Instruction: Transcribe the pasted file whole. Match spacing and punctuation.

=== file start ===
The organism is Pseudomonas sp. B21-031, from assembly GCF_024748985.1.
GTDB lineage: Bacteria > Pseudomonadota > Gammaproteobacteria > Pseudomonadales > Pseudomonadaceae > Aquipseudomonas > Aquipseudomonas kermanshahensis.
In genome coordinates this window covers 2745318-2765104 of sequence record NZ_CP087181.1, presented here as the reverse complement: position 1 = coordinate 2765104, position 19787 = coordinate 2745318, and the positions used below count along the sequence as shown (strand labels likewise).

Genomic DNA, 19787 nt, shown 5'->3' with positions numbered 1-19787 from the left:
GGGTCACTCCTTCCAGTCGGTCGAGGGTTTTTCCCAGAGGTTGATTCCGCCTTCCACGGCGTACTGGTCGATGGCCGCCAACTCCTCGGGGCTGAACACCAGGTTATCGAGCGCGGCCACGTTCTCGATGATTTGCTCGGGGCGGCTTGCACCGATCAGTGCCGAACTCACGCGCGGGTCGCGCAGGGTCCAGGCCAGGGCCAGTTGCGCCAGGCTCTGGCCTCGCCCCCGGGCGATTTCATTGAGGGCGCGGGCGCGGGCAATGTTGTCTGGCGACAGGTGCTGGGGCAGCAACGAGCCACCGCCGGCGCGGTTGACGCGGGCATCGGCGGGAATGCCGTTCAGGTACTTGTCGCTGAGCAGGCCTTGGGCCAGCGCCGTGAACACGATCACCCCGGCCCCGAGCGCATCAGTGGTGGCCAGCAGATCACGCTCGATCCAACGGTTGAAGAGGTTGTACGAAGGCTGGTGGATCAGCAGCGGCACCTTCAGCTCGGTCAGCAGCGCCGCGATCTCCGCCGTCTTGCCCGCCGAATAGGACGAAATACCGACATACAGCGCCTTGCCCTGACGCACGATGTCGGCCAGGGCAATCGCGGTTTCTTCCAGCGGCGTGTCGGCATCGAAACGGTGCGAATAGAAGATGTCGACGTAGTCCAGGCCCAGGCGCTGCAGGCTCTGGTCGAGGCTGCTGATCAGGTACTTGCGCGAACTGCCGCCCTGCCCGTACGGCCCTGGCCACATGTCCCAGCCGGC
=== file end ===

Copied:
The organism is Pseudomonas sp. B21-031, from assembly GCF_024748985.1.
GTDB lineage: Bacteria > Pseudomonadota > Gammaproteobacteria > Pseudomonadales > Pseudomonadaceae > Aquipseudomonas > Aquipseudomonas kermanshahensis.
In genome coordinates this window covers 2745318-2765104 of sequence record NZ_CP087181.1, presented here as the reverse complement: position 1 = coordinate 2765104, position 19787 = coordinate 2745318, and the positions used below count along the sequence as shown (strand labels likewise).

Genomic DNA, 19787 nt, shown 5'->3' with positions numbered 1-19787 from the left:
GGGTCACTCCTTCCAGTCGGTCGAGGGTTTTTCCCAGAGGTTGATTCCGCCTTCCACGGCGTACTGGTCGATGGCCGCCAACTCCTCGGGGCTGAACACCAGGTTATCGAGCGCGGCCACGTTCTCGATGATTTGCTCGGGGCGGCTTGCACCGATCAGTGCCGAACTCACGCGCGGGTCGCGCAGGGTCCAGGCCAGGGCCAGTTGCGCCAGGCTCTGGCCTCGCCCCCGGGCGATTTCATTGAGGGCGCGGGCGCGGGCAATGTTGTCTGGCGACAGGTGCTGGGGCAGCAACGAGCCACCGCCGGCGCGGTTGACGCGGGCATCGGCGGGAATGCCGTTCAGGTACTTGTCGCTGAGCAGGCCTTGGGCCAGCGCCGTGAACACGATCACCCCGGCCCCGAGCGCATCAGTGGTGGCCAGCAGATCACGCTCGATCCAACGGTTGAAGAGGTTGTACGAAGGCTGGTGGATCAGCAGCGGCACCTTCAGCTCGGTCAGCAGCGCCGCGATCTCCGCCGTCTTGCCCGCCGAATAGGACGAAATACCGACATACAGCGCCTTGCCCTGACGCACGATGTCGGCCAGGGCAATCGCGGTTTCTTCCAGCGGCGTGTCGGCATCGAAACGGTGCGAATAGAAGATGTCGACGTAGTCCAGGCCCAGGCGCTGCAGGCTCTGGTCGAGGCTGCTGATCAGGTACTTGCGCGAACTGCCGCCCTGCCCGTACGGCCCTGGCCACATGTCCCAGCCGGC